February 23, 2019


Japan's Immigration Policy: Turned Corner or Cul-De-Sac?: A new immigration reform package still doesn't go far enough to meet Japan's needs. (Arnab Dasgupta, February 21, 2019, the Diplomat)

Undoubtedly the new reforms come at a time of dire need for Japan. The influx of approximately 350,000 lower-skilled and semi-skilled workers will undoubtedly bring cheer to many sectors of Japanese economy. Small and medium-scale enterprises, burdened as they are with declining worker productivity due to a shortage of helping hands as well as difficulties with the fundamental problem of adapting to new production methods, will undoubtedly appreciate the boost foreign workers will bring to their sagging margins. Agriculturists, cosseted by the state until the new millennium, will also have reason to be satisfied; foreign workers will be a great help to rapidly aging farmworkers who have been struggling to maintain the viability of their profession while the economy progressively lurches into a post-post-industrial twilight.

More broadly, another group of stakeholders in the Japanese democratic system will have reason to rejoice: local governments. As Japan's birth rate plunges into a total crash (the total fertility rate for an average Japanese woman has retreated to a lowly 1.21 in 2018, with no let-up in sight), even as life expectancies continue to maintain world-beating highs, the problem of "ghost towns" is becoming more and more an object of concern, even alarm in some local corridors of power. Responses to this issue have been haphazard; some municipalities are effectively offering abandoned or vacant houses for free, conditional on certain residence and tax requirements, while others prefer to gently fade away. To be sure, major hubs of global significance such as Tokyo and Osaka are not under threat just yet, recording the only positive demographic growth due to the sheer number of young people moving base to live and work in these global centers, but a slowly creeping sense of desperation has nevertheless enveloped much of the rest of Japan, especially metropolitan areas in the less well-known parts of the archipelago. The resulting stress to the social welfare infrastructure, as well as to the fiscal viability of some regions, has led many to turn to attracting foreigners instead. The news media has recently given some attention to municipalities that are aggressively attracting foreign residents, with promises of political and social rights that would effectively make migrants equivalent to locals.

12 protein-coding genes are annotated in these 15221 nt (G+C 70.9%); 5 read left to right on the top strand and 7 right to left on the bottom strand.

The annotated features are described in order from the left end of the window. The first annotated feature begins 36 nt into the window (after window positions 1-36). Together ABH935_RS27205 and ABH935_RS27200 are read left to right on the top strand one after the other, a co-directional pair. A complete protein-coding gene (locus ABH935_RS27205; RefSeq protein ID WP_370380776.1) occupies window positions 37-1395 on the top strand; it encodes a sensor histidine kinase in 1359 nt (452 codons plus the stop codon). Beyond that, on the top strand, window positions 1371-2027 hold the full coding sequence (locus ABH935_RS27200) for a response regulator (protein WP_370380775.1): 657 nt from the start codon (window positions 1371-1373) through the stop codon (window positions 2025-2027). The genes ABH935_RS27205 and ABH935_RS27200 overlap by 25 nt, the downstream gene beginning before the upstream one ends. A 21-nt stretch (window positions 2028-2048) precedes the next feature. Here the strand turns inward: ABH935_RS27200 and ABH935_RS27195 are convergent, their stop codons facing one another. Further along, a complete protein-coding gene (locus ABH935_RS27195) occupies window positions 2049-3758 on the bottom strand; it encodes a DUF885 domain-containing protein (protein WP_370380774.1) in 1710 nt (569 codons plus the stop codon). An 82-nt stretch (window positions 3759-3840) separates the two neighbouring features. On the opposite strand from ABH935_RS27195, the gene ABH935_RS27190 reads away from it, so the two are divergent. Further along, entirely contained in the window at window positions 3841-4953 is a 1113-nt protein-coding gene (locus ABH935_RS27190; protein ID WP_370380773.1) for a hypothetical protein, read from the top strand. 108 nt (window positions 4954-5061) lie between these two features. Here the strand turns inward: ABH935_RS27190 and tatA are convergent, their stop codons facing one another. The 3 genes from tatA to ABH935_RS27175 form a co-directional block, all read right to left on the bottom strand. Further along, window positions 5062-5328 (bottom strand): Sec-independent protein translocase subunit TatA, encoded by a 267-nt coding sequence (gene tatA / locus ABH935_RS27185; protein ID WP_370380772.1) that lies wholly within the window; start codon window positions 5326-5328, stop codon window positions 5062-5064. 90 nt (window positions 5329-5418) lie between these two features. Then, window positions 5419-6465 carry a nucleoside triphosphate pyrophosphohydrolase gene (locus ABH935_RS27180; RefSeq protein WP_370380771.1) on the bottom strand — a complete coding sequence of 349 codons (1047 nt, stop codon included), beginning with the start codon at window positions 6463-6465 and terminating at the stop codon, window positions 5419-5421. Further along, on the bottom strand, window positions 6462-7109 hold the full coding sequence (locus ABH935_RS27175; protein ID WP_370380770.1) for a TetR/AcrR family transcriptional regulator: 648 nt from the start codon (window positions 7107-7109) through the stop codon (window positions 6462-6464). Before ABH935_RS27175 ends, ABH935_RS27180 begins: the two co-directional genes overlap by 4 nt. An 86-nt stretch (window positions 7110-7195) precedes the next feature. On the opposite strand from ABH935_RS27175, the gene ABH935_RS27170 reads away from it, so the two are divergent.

Within a decade or two immigrants will be writing their own tickets to their choice of developed nations which will compete fiercely for them.  Happily, America has all the advantages.

Posted by at February 23, 2019 9:04 AM